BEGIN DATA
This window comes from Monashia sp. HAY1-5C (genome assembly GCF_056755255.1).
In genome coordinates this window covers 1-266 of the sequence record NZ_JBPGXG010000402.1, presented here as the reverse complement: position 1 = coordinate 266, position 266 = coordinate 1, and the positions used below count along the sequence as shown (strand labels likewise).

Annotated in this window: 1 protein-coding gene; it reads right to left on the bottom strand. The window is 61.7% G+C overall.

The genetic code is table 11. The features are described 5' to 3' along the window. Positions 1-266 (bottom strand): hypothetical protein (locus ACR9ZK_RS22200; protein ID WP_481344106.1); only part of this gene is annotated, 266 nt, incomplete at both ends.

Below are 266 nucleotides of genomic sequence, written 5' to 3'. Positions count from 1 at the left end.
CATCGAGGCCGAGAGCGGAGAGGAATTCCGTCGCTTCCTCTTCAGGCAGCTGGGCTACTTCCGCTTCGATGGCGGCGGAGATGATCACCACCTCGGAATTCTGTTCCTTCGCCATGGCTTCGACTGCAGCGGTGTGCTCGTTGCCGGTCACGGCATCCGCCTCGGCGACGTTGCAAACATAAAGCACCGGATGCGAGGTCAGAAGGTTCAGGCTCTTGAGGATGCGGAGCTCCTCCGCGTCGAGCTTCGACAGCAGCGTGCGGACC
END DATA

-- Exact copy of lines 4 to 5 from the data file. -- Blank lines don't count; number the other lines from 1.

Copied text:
The genetic code is table 11. The features are described 5' to 3' along the window. Positions 1-266 (bottom strand): hypothetical protein (locus ACR9ZK_RS22200; protein ID WP_481344106.1); only part of this gene is annotated, 266 nt, incomplete at both ends.

Below are 266 nucleotides of genomic sequence, written 5' to 3'. Positions count from 1 at the left end.